Conspecific reproductive success and breeding habitat selection: implications for the study of coloniality.
The environment of most animal species is heterogeneous at different spatial and temporal scales for various characteristics that can directly affect components of fitness. The processes of habitat selection are thus likely to be under strong selective pressures (Cody 1985, Martin 1993). Basic theoretical models indicate that, at equilibrium, individuals should distribute themselves among patches in an Ideal Free or Ideal Despotic distribution, depending on local density and frequency-dependent effects on fitness and on the type of competition (Fretwell and Lucas 1970). This implies that individuals use some knowledge of environmental quality to choose among habitat patches on the basis of their current relative quality (Wiens 1976).
Animals can use a variety of physical cues to assess environmental suitability (Buckley and Buckley 1980, Cody 1985, Danchin and Wagner 1997). More parsimoniously, they can use some integrative cue such as the presence and activities of conspecifics (Kiester 1979, Shields et al. 1988, Stamps 1991, Boulinier and Danchin 1997, review in Danchin and Wagner 1997). The role of the presence of conspecifics in attracting individuals to particular patches of habitat (i.e., Social Attraction) has been suggested by several authors (Fisher and Fisher 1969, Shields et al. 1988, Brown et al. 1990, Stamps 1991, Reed and Dobson 1993, Forbes and Kaiser 1994), and demonstrated experimentally in various groups of vertebrates (e.g., Burger 1988, reviewed in Smith and Peacock 1990, Danchin and Wagner 1997) and invertebrates (Meadows and Campbell 1972, Grosberg and Quinn 1986). However, the mere presence of conspecifics may not always be a good indicator of local quality, because feeding groups or breeding colonies can show dramatic differences in foraging or reproductive success resulting from spatial variations in the quality of the habitat patches that are occupied (Brown et al. 1990, Danchin and Monnat 1992). Conversely, the fact that most current breeders on some patches were successful in a given year demonstrates that these particular patches provided favorable conditions at least in the current breeding season. Current reproductive success of conspecifics may thus be a reliable cue for predicting the reproductive success that can be expected on a given patch in the next breeding season (Chabrzyk and Coulson 1976, Burger 1982, Shields et al. 1988, Boulinier and Danchin 1997, Switzer 1997). Such a mechanism of patch choice, in which individuals use the local success of conspecifics as "public information," has been proposed and tested in the context of optimal foraging (Clark and Mangel 1984, Valone 1989, 1991, Valone and Giraldeau 1993, Templeton and Giraldeau 1995), but less so for breeding habitat selection. Despite good evidence that individuals use their own breeding performance in deciding whether to be faithful to their breeding site (e.g., Newton and Marquiss 1982, Beletsky and Orians 1987, 1991, Marzluff 1988, see Switzer 1993 and 1997 for a review), tests of the value of conspecific reproductive success as a cue for breeding site selection are scarce (Burger 1982, Bollinger and Gavin 1989, Danchin et al. 1991, Orians and Wittenberger 1991, Boulinier 1996, Boulinier et al. 1996).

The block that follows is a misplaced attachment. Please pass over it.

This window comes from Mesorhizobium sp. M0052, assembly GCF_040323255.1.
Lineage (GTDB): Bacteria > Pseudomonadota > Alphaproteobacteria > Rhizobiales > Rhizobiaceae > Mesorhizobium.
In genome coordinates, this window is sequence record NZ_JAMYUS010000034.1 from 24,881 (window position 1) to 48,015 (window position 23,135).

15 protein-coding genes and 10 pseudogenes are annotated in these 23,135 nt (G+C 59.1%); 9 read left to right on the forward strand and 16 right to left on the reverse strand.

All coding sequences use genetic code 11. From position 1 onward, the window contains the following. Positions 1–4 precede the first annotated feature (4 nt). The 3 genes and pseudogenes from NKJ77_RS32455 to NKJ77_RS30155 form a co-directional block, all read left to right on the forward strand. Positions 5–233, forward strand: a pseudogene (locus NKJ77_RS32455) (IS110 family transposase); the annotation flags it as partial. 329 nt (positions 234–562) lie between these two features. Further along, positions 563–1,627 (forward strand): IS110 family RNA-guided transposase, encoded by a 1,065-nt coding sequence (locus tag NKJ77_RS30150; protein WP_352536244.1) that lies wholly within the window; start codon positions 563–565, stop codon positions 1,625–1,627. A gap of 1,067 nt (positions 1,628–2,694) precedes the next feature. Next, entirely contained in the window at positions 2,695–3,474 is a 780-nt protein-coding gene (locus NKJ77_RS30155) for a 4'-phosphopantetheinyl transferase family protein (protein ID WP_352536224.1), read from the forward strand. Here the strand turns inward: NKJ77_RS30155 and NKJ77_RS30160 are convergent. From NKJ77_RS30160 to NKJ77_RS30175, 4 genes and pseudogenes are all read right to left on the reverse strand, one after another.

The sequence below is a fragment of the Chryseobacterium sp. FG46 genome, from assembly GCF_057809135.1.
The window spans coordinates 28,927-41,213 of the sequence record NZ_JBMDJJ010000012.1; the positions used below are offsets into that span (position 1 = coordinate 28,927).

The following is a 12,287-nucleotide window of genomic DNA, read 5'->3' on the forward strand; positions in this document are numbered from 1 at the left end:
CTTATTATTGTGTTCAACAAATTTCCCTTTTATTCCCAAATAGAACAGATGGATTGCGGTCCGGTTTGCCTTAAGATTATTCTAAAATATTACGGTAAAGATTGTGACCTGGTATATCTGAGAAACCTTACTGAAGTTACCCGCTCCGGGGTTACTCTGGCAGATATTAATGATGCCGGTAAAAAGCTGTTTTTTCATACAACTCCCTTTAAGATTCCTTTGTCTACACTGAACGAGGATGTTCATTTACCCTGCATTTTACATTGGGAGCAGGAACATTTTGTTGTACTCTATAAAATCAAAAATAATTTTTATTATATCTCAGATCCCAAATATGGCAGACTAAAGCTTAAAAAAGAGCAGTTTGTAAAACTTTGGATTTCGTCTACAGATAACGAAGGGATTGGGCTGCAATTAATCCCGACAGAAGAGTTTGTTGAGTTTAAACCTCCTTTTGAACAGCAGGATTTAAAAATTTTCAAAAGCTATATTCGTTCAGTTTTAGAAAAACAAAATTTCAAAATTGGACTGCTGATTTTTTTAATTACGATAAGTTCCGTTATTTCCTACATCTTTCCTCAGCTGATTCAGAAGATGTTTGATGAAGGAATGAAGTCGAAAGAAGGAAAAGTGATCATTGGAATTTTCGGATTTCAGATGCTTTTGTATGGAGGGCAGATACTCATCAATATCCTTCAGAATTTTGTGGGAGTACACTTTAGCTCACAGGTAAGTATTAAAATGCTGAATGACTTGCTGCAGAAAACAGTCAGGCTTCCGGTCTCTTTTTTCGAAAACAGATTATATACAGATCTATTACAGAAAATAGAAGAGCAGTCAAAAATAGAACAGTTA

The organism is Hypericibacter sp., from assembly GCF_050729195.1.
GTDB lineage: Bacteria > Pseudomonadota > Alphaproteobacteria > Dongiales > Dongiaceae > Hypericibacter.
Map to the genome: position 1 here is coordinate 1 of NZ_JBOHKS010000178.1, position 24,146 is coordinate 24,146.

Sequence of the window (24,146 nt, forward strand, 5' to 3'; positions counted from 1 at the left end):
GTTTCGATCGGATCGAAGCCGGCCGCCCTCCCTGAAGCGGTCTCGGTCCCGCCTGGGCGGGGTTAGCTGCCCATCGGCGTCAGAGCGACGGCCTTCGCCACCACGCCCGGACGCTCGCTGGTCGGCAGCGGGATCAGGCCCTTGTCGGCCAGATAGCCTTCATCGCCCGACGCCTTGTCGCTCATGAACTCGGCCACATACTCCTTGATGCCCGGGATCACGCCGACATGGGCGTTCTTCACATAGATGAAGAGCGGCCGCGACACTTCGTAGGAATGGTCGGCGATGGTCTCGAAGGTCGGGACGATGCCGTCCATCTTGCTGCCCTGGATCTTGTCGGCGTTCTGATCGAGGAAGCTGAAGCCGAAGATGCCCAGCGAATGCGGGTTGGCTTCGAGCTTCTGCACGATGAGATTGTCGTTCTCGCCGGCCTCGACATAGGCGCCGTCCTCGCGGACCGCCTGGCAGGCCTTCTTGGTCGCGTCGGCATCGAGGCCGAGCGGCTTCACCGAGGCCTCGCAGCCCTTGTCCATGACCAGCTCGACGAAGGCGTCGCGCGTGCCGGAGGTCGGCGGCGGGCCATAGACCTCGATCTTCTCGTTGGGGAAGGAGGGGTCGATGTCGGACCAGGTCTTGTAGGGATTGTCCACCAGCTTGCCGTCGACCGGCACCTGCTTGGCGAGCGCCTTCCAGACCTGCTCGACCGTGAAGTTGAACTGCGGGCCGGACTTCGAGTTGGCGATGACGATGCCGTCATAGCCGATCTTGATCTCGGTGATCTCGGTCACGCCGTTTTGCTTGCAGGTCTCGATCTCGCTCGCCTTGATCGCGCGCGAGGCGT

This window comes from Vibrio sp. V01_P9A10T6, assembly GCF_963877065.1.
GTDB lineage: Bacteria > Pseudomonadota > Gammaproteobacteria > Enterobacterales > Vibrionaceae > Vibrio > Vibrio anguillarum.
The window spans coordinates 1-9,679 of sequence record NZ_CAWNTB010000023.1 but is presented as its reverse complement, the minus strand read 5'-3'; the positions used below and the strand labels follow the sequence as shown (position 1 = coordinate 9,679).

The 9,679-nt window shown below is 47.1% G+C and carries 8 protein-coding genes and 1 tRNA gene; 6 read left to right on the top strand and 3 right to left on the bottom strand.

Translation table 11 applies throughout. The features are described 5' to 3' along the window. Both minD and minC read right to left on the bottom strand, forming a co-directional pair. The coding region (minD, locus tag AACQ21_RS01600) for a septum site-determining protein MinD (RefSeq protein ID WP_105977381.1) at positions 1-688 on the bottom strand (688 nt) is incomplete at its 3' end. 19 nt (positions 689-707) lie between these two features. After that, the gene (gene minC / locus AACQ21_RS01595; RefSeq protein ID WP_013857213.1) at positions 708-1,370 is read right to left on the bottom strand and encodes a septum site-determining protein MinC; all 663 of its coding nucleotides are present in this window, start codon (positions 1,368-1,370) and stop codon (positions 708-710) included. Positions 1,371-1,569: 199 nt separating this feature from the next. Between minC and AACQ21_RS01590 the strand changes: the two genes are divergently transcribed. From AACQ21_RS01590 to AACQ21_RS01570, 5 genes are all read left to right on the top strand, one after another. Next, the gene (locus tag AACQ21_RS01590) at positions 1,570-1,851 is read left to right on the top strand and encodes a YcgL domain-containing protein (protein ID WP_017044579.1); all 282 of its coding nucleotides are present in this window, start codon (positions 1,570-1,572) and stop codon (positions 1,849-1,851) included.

An iteroparous animal selects its breeding site at first recruitment as a breeder (natal dispersal) and for each subsequent breeding attempt (breeding dispersal). In both cases, the local reproductive success of conspecifics may represent a valuable supplementary cue that an individual can use to gauge its own chances of breeding successfully in a given area. Theoretical investigations of the hypothesis that individuals use the reproductive success of conspecifics for breeding patch selection (hereafter referred to as the "performance-based conspecific attraction hypothesis") have led to testable assumptions and predictions (Boulinier and Danchin 1997). In particular, comparing the fitness of random settling strategies and strategies based on patch reproductive success, it was shown that a key assumption for such a habitat selection mechanism to be selected is that the environment is patchy and predictable at the scale considered. Key predictions concern expected patterns of local demography and individual behavior. In this paper, we use the Black-legged Kittiwake (Rissa tridactyla), a cliff-nesting seabird, to test some of these assumptions and predictions. That species is well suited for testing this hypothesis because it feeds on nondefendable food far from its actual nesting patches (i.e., breeding cliffs), which permits the investigation of factors affecting breeding patch choice independently from foraging constraints.